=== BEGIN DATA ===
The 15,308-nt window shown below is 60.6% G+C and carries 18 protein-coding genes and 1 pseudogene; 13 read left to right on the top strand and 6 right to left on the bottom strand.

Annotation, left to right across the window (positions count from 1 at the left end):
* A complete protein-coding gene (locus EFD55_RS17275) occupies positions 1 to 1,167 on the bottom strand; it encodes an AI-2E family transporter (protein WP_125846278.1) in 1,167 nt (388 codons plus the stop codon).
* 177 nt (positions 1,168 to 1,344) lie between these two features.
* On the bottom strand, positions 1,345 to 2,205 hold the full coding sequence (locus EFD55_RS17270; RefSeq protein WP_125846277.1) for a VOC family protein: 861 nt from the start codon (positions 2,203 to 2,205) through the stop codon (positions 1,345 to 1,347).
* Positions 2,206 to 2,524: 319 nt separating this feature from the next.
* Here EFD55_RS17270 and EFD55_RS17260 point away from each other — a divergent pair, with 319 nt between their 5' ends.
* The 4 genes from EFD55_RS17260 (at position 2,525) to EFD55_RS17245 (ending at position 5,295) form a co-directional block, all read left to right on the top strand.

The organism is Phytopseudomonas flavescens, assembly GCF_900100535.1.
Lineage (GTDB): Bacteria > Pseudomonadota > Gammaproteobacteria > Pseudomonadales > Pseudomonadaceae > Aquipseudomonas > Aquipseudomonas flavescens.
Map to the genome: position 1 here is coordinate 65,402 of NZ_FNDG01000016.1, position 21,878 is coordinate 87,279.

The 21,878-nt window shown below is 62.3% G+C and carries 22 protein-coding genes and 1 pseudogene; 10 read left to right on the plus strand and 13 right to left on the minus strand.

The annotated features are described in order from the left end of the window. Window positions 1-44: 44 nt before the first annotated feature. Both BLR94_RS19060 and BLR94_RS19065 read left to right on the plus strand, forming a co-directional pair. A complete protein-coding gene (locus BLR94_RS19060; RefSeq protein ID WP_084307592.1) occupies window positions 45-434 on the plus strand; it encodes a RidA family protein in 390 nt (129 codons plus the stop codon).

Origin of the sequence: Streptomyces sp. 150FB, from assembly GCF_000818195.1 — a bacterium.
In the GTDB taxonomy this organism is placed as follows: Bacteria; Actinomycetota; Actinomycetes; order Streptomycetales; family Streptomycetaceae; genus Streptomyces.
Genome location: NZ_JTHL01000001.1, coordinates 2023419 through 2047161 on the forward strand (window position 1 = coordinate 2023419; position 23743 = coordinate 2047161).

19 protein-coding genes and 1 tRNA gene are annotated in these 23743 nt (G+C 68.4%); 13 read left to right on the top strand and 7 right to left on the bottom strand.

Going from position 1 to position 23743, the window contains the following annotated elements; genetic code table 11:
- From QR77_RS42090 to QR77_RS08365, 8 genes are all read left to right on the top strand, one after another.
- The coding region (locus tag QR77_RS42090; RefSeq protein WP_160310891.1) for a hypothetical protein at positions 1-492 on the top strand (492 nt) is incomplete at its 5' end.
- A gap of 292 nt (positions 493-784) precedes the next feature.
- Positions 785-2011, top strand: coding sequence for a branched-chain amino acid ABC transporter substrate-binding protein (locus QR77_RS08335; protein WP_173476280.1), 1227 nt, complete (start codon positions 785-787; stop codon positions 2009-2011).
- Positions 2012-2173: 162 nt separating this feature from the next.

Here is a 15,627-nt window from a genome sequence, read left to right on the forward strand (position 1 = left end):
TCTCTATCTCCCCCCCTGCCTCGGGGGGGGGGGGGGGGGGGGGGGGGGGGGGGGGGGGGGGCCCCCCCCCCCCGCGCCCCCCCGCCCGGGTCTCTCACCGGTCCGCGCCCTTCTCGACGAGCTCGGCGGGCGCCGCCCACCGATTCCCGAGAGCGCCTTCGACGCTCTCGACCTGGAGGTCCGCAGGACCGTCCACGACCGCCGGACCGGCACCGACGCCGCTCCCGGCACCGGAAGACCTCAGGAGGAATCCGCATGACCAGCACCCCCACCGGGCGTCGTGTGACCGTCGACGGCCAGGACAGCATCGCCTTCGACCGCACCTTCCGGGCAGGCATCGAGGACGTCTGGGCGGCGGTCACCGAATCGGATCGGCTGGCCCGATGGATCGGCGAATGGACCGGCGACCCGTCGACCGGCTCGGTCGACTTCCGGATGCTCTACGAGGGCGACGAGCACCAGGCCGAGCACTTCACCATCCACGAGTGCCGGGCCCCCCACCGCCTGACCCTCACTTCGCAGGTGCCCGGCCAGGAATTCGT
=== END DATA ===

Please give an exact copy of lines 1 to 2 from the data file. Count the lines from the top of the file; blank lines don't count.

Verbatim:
The 15,308-nt window shown below is 60.6% G+C and carries 18 protein-coding genes and 1 pseudogene; 13 read left to right on the top strand and 6 right to left on the bottom strand.

Annotation, left to right across the window (positions count from 1 at the left end):